EMS can be full of interesting and tricky legal scenarios. While you can’t have an attorney ride with you, it behooves providers to have at least some familiarity with the principles, precedents, and major issues of EMS law. To that end EMS World is pleased to offer the EMS Legal Lesson of the Month.
These cases are presented by prominent attorneys in the EMS field. This month’s comes from Larry Bennett, program chair for fire science and emergency management at the University of Cincinnati. Bennett’s department publishes a monthly Fire & EMS and Safety Law newsletter; subscribe to that by e-mailing Lawrence.email@example.com or read the latest edition here. Find this case and more in his section on EMS cases.
Case: Rachel L. Dissell v. City of Cleveland
Decided: December 2018
Verdict: A special master appointed by the Ohio Court of Claims determined 9-1-1 computer-aided dispatch records—including the addresses to which EMS responded—were public records and could be released under the Ohio Public Records Act.
Facts: In 2017 local reporter Rachel Dissell made a public-records request for Cleveland fire and EMS CAD records for any calls dispatched for overdoses involving opioids or opioid mixtures. An initial response told her the city “generally cannot determine whether an incoming 9-1-1 emergency call is an opioid-related call,” then, after an amended request, the city claimed HIPAA protection and refused to release the information.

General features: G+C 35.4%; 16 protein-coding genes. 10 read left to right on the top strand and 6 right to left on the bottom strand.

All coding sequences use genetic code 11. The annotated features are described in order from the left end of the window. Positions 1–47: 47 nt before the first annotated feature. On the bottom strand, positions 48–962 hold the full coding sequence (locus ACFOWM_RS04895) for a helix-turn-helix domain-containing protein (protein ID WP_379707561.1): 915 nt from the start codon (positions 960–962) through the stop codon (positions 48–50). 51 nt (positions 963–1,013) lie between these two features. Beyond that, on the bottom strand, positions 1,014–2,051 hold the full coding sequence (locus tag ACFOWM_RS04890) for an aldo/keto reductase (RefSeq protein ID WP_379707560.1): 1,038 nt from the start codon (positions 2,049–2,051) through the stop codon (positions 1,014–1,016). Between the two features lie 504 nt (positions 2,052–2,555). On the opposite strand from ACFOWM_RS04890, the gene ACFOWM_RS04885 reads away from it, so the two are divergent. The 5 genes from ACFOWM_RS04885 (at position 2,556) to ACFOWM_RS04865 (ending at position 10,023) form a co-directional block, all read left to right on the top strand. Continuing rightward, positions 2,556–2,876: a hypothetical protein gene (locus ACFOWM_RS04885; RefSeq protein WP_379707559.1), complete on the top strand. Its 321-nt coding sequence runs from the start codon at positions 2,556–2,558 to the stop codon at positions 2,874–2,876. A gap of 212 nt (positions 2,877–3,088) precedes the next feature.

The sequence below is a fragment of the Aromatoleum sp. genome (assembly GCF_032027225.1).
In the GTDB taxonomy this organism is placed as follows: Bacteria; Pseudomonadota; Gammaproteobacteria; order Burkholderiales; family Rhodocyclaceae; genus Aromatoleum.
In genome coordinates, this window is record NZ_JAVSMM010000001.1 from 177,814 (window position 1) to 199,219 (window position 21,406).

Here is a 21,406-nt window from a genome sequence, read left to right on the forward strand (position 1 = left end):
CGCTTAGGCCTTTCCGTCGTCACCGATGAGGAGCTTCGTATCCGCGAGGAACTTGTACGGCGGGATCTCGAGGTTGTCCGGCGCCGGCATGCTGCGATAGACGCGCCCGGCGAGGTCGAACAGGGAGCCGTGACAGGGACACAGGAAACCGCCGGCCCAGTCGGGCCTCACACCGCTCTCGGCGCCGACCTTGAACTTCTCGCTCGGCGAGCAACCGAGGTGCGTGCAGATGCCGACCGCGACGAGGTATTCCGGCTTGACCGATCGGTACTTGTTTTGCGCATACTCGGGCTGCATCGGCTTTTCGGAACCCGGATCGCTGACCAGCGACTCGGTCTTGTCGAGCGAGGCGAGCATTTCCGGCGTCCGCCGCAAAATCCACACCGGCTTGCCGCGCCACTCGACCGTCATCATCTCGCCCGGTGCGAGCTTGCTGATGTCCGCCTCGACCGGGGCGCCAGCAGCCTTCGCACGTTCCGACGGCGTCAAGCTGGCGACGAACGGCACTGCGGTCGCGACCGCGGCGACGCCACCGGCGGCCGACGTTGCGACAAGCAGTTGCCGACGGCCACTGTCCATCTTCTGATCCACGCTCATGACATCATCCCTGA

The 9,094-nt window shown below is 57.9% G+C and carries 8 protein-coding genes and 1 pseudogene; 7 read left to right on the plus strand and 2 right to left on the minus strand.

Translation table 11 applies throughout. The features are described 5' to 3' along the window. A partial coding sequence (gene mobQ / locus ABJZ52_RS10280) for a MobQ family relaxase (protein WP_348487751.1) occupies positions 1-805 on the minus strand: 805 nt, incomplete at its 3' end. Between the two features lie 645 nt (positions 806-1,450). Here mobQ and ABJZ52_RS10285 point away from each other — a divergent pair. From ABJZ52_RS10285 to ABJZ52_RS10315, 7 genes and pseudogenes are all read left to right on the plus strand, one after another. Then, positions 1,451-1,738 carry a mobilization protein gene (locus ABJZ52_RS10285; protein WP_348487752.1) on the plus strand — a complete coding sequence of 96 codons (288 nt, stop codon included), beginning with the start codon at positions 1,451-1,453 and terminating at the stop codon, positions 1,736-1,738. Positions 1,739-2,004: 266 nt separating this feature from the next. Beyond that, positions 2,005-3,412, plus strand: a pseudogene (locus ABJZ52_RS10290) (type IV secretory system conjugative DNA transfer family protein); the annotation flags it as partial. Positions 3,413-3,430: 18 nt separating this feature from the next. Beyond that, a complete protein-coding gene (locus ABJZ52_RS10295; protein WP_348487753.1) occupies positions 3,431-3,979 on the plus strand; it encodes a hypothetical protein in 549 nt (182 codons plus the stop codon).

The special master found state and federal laws in conflict, noting, “The Ohio Public Records Act requires disclosure of information unless prohibited by federal law, while federal law allows disclosure of protected health information if required by state law.” However, the secretary of HHS has explained that the relevant federal legislation covering exceptions to protected health information, 45 CFR 164.512(a), was crafted to preserve access to information considered important enough for state or federal authorities to require its disclosure by law, and the federal Freedom of Information Act is a law that requires disclosure of records under this exception.
Key quote: “Even if HIPAA were applicable, the city does not cite any federal or Ohio statute, regulation, or case law recognizing an agency providing transport/paramedic services as a ‘covered entity’ under 45 CFR 160.103… Nor has the city shown that street addresses to which units were dispatched are ‘individually identifiable’ health information… Finally, the code SDO reflects only that the caller identifies the reason for his/her call as a suspected drug overdose. It does not reflect a medical professional’s history, diagnosis, prognosis, condition, or treatment information.”
Legal lesson: The city here may appeal the special master’s decision. But always, in producing CAD or other records on EMS calls, be sure to exclude any protected health information.